A good first degree in a relevant discipline, a UK 2:1 or better or the equivalent international qualification is normally required. Applicants with other suitable qualifications will be considered as well.
Months of entry
The MLitt in Film Studies helps students master a range of advanced research skills and acquire knowledge related to the construction and analysis of the moving image, the past and present day realities of various national and regional film traditions, the dynamics of the global film industry, and the theoretical approaches related to film.
- Film study emphasises international and transnational cinemas and is characterised by research-led teaching.
- Film Studies receives regular visits from high-profile film scholars, critics and film industry personalities. Most recently, acclaimed film director Joe Russo held a workshop open to all students in December 2015.
- Students have the opportunity to present their work at the annual postgraduate student colloquium in May, at which a visiting professor provides them with feedback on their work. The Film Studies postgraduate community mixes MLitt and PhD students in friendly and collaborative ways.
The MLitt in Film Studies is a one-year taught programme run by the Department of Film Studies. The programme approaches the study of film through a varied intellectual approach, exploring cinema in a global context. You will discover filmmaking cultures outside the canon and examine classic film through new cultural, theoretical and historical perspectives.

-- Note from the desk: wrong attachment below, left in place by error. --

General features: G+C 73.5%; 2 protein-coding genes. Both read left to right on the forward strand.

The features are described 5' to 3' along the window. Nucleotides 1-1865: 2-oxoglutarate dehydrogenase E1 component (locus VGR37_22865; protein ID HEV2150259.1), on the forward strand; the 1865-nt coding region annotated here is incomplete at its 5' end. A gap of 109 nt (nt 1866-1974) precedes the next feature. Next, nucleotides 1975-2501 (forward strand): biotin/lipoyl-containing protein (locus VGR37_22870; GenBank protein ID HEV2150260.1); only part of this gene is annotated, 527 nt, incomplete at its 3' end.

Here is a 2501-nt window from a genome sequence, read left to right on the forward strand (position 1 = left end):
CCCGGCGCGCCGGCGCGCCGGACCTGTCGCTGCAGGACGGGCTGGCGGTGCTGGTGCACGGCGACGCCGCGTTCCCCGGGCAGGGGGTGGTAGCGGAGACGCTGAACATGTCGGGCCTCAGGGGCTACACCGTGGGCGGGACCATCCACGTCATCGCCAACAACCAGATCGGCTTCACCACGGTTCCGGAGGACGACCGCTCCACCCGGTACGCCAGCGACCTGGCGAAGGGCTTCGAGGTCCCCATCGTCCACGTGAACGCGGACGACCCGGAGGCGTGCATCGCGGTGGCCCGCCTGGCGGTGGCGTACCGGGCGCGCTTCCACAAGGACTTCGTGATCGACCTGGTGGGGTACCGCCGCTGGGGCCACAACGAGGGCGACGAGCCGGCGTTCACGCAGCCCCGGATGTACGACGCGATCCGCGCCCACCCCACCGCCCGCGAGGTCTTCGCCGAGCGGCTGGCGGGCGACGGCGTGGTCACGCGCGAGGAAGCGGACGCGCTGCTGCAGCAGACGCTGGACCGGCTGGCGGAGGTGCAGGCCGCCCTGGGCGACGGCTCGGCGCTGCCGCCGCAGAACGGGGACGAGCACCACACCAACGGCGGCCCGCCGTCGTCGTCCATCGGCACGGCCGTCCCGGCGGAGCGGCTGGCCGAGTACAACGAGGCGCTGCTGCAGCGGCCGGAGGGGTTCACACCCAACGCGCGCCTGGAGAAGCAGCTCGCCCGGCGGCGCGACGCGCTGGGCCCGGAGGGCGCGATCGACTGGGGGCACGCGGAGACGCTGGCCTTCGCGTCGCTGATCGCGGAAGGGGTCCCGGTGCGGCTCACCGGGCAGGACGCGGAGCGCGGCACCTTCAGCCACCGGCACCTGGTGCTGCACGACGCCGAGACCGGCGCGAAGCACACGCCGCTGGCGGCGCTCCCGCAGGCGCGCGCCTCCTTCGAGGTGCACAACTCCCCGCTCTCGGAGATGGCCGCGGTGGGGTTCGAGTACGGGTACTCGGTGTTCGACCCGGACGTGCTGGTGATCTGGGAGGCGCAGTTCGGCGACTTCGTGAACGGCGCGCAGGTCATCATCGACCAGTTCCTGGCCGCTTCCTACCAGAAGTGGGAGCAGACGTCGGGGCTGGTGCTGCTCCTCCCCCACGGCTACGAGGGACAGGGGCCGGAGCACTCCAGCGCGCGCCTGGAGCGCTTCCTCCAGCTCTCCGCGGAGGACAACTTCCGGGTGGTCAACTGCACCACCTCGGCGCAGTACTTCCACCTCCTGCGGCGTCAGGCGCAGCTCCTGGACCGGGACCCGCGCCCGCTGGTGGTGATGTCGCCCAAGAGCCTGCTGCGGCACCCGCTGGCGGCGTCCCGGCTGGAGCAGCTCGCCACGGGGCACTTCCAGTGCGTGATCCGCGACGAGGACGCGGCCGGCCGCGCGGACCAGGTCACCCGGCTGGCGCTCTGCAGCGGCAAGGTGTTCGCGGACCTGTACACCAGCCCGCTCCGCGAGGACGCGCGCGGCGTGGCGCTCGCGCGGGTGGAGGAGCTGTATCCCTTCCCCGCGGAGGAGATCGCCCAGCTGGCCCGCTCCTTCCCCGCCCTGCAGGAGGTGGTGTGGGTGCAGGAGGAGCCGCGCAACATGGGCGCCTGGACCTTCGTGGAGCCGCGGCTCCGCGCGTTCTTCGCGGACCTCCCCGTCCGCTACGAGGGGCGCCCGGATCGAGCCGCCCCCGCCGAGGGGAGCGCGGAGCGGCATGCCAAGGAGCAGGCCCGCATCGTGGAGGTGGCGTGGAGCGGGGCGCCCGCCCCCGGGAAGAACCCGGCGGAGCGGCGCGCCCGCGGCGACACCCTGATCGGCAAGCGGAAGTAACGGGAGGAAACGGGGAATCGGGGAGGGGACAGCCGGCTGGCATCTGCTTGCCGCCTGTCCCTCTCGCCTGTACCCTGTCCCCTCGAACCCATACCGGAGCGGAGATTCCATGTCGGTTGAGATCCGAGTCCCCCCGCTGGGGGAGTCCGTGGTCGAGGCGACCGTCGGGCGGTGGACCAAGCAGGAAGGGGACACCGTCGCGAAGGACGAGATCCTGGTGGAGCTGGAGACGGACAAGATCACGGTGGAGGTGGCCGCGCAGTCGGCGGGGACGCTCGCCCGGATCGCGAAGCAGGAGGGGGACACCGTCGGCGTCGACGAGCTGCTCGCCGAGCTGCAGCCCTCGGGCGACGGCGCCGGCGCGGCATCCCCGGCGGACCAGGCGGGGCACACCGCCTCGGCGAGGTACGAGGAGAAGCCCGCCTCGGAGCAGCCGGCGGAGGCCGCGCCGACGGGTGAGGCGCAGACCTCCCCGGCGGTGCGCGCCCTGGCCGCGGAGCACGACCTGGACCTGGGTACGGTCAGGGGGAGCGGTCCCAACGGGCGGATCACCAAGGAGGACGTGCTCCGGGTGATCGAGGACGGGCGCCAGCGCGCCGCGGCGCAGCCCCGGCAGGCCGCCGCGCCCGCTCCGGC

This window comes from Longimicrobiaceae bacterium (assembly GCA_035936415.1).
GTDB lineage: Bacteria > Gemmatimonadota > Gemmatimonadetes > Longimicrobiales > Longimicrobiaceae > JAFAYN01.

The MLitt degree involves the completion of 120 credits of taught modules (from September to May), which are assessed through essays and a dissertation. The taught element of the programme consists of one compulsory module, which focuses on training in research methods and covers a range of crucial topics in Film Studies, plus two specialist modules; all modules which provide students with the opportunity to transfer and apply theoretical knowledge and research skills to a concrete level of intellectual investigation, focusing on the creation of meaning and aesthetic value in the context of global dynamics of cultural production and distribution.
Individual study and research is encouraged through small seminars of four to ten students and tutorials of one-to-one supervision. Classes and screening take place mostly at the Byre Theatre.
The final three months of the course are focused on writing the final assessment piece, a 15,000-word dissertation.
Information for international students
Candidates for whom English is not the first language are required to submit IELTS 7.0, or equivalent.
Fees and funding
Qualification and course duration
Course contact details
- Postgraduate Secretary
- +44 (0) 1334 467473